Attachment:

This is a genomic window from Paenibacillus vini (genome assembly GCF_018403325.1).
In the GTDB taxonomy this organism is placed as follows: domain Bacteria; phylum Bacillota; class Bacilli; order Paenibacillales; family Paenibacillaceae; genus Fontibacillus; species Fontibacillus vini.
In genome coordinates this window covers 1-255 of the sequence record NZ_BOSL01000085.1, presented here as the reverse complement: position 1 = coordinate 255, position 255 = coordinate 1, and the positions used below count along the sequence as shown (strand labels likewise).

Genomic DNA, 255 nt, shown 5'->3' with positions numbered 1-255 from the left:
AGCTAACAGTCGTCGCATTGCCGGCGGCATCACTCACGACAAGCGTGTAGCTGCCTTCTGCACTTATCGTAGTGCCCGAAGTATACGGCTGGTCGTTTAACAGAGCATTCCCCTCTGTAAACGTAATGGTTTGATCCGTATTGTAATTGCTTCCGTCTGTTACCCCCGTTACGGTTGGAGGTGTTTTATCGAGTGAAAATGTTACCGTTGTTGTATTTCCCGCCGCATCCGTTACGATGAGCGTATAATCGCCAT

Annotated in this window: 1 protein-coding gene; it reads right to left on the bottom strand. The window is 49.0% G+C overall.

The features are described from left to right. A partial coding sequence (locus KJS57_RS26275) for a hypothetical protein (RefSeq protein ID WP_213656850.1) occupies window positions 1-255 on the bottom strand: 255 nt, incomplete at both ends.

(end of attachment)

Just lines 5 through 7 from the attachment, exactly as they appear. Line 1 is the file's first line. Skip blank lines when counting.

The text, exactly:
AGCTAACAGTCGTCGCATTGCCGGCGGCATCACTCACGACAAGCGTGTAGCTGCCTTCTGCACTTATCGTAGTGCCCGAAGTATACGGCTGGTCGTTTAACAGAGCATTCCCCTCTGTAAACGTAATGGTTTGATCCGTATTGTAATTGCTTCCGTCTGTTACCCCCGTTACGGTTGGAGGTGTTTTATCGAGTGAAAATGTTACCGTTGTTGTATTTCCCGCCGCATCCGTTACGATGAGCGTATAATCGCCAT

Annotated in this window: 1 protein-coding gene; it reads right to left on the bottom strand. The window is 49.0% G+C overall.

The features are described from left to right. A partial coding sequence (locus KJS57_RS26275) for a hypothetical protein (RefSeq protein ID WP_213656850.1) occupies window positions 1-255 on the bottom strand: 255 nt, incomplete at both ends.